Tag Archives: Judicial Restraint

Marco Rubio’s finest speech yet… at the Reagan Forum

Greatness. He is everything that America has always been. (45 minutes)

Excerpt from the transcript: (scroll down)

And so, if defining the proper role of government was one of the central issues of the Reagan era, it remains that now. The truth is that people are going around saying that, well, we’re worried about – let me just add something to this because I think this is an important forum for candor.

I know that it is popular in my party to blame the president, the current president. But the truth is the only thing this president has done is accelerate policies that were already in place and were doomed to fail. All he is doing through his policies is making the day of reckoning come faster, but it was coming nonetheless.

What we have now is not sustainable. The role of government and the role that government plays now in America cannot be sustained the way it is. Now some are worried about how it has to change, we have to change it. The good news is it is going to change. It has to change. That’s not the issue.

The issue is not whether the role that government now plays in America will change. The question is how will it change. Will it change because we make the changes necessary? Or, will it change because our creditors force us to make these changes?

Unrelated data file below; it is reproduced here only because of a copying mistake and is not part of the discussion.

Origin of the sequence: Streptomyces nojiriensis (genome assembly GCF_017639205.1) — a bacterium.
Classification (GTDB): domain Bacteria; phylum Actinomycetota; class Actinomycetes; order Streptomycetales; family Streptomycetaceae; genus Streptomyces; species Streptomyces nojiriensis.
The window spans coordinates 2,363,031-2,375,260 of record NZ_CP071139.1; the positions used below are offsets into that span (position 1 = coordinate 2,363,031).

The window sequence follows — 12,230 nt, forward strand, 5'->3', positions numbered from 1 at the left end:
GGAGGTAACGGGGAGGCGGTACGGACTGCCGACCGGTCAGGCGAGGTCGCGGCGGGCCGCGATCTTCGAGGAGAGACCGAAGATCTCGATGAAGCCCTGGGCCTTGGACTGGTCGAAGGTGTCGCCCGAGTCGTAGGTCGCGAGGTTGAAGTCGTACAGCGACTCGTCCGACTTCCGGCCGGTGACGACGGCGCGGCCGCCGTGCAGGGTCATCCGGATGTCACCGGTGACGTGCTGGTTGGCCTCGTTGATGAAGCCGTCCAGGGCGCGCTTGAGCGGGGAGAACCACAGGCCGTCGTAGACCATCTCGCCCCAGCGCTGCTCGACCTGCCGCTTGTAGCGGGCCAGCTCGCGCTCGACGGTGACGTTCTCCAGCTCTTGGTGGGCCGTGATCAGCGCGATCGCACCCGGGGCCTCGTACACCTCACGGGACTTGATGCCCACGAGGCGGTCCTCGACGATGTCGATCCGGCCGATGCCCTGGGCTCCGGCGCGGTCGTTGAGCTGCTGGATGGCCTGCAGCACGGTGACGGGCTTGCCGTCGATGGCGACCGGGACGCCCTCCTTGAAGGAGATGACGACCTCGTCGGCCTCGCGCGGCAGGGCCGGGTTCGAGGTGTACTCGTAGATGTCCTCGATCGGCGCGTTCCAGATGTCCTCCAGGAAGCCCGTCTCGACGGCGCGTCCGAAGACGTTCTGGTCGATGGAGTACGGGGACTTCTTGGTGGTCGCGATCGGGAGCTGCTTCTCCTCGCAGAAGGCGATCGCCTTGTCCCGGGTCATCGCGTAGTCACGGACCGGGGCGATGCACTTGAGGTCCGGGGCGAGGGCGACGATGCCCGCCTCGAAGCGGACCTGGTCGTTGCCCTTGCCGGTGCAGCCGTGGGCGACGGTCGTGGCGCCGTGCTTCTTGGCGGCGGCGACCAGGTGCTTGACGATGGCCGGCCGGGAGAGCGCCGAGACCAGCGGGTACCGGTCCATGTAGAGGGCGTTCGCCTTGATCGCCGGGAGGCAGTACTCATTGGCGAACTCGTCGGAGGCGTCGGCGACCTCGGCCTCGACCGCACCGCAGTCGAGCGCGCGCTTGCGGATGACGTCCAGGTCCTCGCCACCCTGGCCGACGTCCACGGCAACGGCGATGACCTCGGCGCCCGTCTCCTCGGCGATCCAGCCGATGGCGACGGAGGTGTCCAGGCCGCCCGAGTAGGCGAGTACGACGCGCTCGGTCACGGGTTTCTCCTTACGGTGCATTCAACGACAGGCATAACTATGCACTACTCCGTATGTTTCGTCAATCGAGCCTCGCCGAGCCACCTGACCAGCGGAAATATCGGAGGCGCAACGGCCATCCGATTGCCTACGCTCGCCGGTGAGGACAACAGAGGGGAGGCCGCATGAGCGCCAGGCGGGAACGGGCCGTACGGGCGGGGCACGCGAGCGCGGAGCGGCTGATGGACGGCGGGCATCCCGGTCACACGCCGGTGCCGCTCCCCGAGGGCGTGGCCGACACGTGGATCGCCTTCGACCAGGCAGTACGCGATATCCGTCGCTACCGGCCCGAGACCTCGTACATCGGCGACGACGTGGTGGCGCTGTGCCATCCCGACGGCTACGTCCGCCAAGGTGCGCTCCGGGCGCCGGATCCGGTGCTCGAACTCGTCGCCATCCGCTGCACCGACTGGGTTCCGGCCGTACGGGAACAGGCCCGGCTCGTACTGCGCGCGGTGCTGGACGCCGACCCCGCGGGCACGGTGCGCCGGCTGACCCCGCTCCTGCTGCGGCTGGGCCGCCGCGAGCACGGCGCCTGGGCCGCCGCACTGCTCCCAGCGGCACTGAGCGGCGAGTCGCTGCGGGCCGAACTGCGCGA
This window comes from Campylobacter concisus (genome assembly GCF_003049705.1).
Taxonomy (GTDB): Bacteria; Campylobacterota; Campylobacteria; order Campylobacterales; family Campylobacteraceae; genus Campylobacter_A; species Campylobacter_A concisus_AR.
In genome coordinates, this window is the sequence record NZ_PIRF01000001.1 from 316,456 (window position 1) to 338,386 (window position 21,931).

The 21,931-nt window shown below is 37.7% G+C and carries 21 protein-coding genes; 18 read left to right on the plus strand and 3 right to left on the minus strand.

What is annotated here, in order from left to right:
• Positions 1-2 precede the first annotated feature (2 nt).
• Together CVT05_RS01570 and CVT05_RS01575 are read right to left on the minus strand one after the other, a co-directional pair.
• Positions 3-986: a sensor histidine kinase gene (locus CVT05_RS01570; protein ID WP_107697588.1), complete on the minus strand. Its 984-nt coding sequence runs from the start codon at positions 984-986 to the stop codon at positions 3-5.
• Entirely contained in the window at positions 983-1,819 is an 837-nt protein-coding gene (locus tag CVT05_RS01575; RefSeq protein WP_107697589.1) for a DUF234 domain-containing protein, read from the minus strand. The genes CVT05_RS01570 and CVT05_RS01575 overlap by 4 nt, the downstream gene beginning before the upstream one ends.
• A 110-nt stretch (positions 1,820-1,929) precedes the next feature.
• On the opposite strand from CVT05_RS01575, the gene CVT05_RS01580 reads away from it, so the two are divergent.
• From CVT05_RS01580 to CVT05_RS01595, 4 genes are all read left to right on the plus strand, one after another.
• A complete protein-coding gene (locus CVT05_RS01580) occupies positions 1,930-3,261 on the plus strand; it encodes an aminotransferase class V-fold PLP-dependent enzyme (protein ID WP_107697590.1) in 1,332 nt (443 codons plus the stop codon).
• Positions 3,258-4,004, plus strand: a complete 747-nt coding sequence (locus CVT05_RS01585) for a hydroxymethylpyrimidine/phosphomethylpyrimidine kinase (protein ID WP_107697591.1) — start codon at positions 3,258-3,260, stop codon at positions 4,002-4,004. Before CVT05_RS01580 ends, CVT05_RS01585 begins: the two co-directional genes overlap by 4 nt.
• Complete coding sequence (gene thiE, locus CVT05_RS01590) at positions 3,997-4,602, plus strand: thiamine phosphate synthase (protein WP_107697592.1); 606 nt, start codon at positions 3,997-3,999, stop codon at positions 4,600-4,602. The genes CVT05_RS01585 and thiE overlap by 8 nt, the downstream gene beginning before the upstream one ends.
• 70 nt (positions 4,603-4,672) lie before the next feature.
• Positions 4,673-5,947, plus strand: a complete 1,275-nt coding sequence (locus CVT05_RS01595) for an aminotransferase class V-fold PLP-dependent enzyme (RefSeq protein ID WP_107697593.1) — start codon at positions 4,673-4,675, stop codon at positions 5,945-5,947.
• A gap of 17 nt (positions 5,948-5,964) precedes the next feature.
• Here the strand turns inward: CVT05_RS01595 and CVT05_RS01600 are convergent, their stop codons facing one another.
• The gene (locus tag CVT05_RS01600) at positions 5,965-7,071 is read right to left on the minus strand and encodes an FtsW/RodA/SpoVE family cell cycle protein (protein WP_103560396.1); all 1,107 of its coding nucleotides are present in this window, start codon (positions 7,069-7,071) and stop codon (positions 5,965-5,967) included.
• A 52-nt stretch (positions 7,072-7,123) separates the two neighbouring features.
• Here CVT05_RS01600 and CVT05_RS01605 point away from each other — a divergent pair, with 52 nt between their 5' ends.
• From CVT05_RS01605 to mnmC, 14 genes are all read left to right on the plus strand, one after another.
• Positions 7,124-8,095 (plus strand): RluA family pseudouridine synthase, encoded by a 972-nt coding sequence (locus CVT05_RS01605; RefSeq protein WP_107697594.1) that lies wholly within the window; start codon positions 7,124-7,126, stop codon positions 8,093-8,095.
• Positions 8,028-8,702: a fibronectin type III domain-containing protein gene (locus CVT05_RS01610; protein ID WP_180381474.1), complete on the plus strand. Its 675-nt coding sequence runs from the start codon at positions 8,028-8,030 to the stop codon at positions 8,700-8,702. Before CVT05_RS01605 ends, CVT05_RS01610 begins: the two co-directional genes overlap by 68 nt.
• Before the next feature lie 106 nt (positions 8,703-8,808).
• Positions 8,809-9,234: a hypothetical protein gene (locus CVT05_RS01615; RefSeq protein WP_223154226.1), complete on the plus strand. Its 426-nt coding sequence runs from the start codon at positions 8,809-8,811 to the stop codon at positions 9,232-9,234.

And over the next few moments I hope to advocate to you –- I don’t think that I have to given the make up of the crowd –- but I hope to advocate to you that, in fact, what we have before us is a golden opportunity afforded to few Americans.

We have the opportunity –- within our lifetime –- to actually craft a proper role for government in our nation that will allow us to come closer than any Americans have ever come to our collective vision of a nation where both prosperity and compassion exist side-by-side.

To do that, we must begin by embracing certain principles that are absolutely true. Number one: the free enterprise system does not create poverty. The free enterprise system does not leave people behind.

People are poor and people are left behind because they do not have access to the free enterprise system because something in their lives or in their community has denied them access to the free enterprise system. All over the world this truism is expressing itself every single day. Every nation on the Earth that embraces market economics and the free enterprise system is pulling millions of its people out of poverty. The free enterprise system creates prosperity, not denies it.

The second truism that we must understand is that poverty does not create our social problems, our social problems create our poverty. Let me give you an example. All across this country, at this very moment, there are children who are born into and are living with five strikes against them, already, through no fault of their own.

They’re born into substandard housing in dangerous neighborhoods, to broken families, being raised by their grandmothers because they never knew their father and their mom is either working two jobs to make ends meet or just not home. These kids are going to struggle to succeed unless something dramatic happens in their life.

These truisms are important because they lead the public policies that define the proper role of government. On the prosperity side, the number one objective of our economic policy, in fact the singular objective of our economic policy from a government perspective is simple — it’s growth. It’s not distribution of wealth; it’s not picking winners and losers.